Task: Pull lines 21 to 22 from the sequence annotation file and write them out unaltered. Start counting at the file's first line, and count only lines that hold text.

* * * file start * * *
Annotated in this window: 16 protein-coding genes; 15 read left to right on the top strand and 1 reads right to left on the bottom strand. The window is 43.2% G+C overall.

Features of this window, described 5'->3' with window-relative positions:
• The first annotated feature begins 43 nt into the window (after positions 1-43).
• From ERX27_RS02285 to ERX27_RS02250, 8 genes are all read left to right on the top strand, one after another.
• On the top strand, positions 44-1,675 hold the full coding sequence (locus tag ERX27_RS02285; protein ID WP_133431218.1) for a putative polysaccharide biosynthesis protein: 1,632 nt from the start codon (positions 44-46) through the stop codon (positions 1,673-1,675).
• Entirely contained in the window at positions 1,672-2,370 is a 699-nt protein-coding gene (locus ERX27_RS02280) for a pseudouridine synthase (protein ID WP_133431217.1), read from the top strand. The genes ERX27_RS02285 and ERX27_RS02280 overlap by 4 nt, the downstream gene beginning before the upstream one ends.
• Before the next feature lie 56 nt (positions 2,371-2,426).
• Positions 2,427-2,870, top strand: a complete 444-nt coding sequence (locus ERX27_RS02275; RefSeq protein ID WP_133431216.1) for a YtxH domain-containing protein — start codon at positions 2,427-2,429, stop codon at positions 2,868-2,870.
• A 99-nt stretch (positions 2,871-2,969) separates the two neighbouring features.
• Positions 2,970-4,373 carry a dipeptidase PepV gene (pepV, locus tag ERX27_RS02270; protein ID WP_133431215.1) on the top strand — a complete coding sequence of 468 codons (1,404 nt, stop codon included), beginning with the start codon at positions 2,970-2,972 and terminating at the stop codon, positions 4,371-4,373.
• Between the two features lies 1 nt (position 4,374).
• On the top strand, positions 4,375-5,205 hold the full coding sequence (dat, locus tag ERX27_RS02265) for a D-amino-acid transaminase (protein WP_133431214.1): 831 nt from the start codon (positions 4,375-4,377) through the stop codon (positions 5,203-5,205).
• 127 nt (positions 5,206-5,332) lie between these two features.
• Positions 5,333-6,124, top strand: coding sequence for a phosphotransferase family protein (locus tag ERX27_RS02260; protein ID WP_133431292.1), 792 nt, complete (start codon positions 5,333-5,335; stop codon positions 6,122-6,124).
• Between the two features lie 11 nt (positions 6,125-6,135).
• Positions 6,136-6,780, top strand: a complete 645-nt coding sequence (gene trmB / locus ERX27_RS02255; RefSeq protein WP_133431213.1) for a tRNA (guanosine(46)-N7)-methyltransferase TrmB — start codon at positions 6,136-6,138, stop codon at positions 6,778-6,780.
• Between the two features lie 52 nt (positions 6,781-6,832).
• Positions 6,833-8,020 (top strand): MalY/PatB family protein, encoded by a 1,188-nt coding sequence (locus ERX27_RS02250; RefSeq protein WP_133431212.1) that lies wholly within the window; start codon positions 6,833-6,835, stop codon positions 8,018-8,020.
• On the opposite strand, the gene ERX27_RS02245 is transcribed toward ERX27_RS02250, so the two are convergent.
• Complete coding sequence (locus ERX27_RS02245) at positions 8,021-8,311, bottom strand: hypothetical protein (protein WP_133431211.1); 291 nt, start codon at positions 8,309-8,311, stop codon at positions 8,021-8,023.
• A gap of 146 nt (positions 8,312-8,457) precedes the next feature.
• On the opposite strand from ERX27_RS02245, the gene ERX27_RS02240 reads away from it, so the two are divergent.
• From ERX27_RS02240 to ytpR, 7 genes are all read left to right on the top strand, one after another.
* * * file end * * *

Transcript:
• A gap of 146 nt (positions 8,312-8,457) precedes the next feature.
• On the opposite strand from ERX27_RS02245, the gene ERX27_RS02240 reads away from it, so the two are divergent.